Review: Sully

Clint Eastwood steps behind the camera once again to film the story of Chesley “Sully” Sullenberger and the day that changed his life; landing a damaged plane on the Hudson River and saving everyone on board, turning him into a national hero. With Tom Hanks taking on Sully, Aaron Eckhart as his co-pilot Jeff Skiles and Laura Linney as wife Lorrainne, everything is set for a strong portrayal of an eventful few days, to put it mildly. Opening to rave reviews in America, it took a few months for it to appear in the UK, does it live up to that hype?

Firstly, Hanks is relentlessly delightful, he can practically do no wrong and when we’re introduced to our pilot and he navigates his way through these infinitely stressful events, he’s immediately exactly what you want, charming, capable and confident. Choosing Hanks for this role had to be the easiest of choices and the rest of the cast simply falls into place around his fantastic performance, especially Eckhart who seems to relish in the role of side-kick and confidant. The actually opening sequence of the film however is another story, choosing to represent the possible and extremely deadly version of events that could have occurred feels cheap and an entirely unnecessary and uncomfortable choice, crashing a plane into a building is not something audiences need on the big screen. Representing Sully’s entirely understandable PTSD could have been achieved by much more subtle and appropriate methods.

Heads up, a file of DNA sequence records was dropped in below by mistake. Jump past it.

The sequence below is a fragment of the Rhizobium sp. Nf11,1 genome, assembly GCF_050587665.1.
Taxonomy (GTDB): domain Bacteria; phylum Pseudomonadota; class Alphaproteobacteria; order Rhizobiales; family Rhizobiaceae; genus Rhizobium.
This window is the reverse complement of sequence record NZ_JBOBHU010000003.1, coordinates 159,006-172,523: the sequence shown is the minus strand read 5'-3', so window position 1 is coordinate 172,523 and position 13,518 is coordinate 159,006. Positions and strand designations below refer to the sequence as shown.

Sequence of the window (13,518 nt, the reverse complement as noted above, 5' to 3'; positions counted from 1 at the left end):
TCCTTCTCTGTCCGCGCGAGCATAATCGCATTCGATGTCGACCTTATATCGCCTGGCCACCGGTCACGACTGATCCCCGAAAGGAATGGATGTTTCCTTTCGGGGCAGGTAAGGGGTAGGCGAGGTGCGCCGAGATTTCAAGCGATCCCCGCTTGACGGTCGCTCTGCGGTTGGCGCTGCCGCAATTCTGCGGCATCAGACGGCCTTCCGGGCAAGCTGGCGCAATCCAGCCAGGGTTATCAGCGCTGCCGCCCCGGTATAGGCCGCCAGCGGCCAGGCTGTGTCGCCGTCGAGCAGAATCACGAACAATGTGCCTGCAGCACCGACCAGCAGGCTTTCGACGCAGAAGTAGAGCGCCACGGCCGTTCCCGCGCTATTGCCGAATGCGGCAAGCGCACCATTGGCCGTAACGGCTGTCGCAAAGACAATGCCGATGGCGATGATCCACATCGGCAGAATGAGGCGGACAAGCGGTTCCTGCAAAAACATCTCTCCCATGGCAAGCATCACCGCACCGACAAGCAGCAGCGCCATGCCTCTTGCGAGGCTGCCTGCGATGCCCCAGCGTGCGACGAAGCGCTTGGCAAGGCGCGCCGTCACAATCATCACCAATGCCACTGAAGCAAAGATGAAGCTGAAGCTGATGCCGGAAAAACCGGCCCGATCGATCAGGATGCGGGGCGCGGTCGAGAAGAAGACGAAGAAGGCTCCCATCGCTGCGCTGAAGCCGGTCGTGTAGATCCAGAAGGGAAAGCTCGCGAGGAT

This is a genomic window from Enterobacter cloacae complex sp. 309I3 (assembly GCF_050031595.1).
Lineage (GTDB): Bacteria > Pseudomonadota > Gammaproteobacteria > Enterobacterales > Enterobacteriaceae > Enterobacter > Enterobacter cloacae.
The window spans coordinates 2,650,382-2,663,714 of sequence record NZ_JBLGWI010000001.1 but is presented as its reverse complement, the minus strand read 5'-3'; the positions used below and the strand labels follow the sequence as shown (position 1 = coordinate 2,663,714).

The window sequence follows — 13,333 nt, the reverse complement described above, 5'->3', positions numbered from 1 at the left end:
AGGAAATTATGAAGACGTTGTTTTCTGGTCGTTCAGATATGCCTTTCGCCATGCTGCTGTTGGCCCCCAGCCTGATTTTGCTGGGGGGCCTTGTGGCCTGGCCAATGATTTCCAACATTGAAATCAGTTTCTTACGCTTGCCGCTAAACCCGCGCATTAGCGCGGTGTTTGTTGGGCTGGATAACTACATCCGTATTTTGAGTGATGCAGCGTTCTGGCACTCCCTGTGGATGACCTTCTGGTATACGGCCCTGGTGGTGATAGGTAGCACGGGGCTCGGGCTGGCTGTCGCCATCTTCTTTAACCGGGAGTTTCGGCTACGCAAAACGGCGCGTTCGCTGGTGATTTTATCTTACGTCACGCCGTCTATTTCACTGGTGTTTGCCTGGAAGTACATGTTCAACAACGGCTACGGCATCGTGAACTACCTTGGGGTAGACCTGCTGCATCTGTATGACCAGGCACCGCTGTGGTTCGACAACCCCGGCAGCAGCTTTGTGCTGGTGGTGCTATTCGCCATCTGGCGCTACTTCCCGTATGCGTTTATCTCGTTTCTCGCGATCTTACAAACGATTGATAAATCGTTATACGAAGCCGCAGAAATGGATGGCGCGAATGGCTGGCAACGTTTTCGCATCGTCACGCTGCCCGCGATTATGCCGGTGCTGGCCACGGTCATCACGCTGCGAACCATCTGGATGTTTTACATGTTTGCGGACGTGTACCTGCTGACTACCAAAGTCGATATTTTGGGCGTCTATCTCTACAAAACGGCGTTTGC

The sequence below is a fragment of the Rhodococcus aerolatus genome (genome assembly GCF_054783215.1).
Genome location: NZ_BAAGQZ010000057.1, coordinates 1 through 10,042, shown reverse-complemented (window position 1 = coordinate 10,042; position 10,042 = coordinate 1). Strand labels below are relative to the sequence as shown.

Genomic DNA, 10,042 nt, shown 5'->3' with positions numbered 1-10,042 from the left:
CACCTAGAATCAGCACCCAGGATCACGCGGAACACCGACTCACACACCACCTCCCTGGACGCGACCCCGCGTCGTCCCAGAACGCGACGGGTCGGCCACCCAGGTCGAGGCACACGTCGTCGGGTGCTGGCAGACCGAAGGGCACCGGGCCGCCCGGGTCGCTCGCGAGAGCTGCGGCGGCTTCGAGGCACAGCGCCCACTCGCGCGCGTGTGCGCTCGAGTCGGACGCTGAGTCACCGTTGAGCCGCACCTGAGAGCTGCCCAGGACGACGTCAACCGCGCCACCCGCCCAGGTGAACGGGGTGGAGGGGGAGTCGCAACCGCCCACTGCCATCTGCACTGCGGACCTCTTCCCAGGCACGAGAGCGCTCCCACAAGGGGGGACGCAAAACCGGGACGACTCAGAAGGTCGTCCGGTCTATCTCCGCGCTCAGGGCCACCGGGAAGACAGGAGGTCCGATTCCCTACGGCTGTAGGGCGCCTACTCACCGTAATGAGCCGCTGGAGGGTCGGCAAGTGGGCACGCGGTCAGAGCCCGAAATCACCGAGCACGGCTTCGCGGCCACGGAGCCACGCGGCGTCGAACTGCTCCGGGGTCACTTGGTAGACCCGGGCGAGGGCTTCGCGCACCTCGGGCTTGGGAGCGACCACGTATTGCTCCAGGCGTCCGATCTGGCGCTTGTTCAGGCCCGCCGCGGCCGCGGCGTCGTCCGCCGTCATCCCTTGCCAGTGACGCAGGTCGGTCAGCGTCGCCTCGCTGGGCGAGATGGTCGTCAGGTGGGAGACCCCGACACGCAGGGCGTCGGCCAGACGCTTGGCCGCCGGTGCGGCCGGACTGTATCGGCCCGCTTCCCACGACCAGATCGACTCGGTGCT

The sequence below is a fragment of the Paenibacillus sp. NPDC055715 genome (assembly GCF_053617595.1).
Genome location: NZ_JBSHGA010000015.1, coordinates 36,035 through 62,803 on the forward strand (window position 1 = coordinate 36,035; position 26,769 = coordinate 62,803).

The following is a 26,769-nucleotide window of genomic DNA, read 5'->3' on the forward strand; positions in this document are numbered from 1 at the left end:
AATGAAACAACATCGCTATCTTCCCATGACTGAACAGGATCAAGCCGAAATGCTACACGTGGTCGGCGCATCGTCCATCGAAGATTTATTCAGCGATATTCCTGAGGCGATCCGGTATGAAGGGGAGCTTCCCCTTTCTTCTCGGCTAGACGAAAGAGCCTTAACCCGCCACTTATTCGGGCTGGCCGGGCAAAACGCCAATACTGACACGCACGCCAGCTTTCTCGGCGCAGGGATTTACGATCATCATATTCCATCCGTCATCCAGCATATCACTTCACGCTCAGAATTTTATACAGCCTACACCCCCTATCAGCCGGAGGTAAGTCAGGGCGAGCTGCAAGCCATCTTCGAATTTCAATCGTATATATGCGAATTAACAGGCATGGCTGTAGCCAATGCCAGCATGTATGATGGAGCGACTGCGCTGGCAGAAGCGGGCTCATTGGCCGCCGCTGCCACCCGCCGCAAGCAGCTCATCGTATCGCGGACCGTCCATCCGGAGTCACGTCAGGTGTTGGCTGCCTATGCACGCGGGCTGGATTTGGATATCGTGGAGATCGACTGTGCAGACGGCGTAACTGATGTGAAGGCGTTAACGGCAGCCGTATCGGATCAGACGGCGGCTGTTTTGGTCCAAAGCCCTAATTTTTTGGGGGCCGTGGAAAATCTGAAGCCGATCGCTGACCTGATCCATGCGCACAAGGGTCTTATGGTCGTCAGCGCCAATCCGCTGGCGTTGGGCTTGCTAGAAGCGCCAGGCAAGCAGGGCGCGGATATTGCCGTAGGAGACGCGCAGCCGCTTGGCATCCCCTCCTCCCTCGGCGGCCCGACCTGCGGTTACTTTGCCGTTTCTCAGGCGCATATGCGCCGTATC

Moving away from that, the rest of the story and the questioning of Sully and Skiles, determining whether the right choice was made, provided a fascinating insight into a moment where you can begin to doubt yourself, even when you’ve done the right thing. The film is a testament to the strength a person can have when they’re put to the test and the inspiring results and that comes across on screen effectively, it doesn’t delve too deep or darkly and manages to add in some humour to keep things from becoming too heavy.

Sully’s story is an incredible example of what one person can achieve in moments of fear and catastrophe, as well as how the world may try to belittle or deny that achievement. It will bring tears and emotions to the surface but as a whole it manages to break the surface without delving too deeply, lacking that real punch to the gut that Eastwood’s given with American Sniper, Gran Torino or Million Dollar Baby.

Verdict: 7/10

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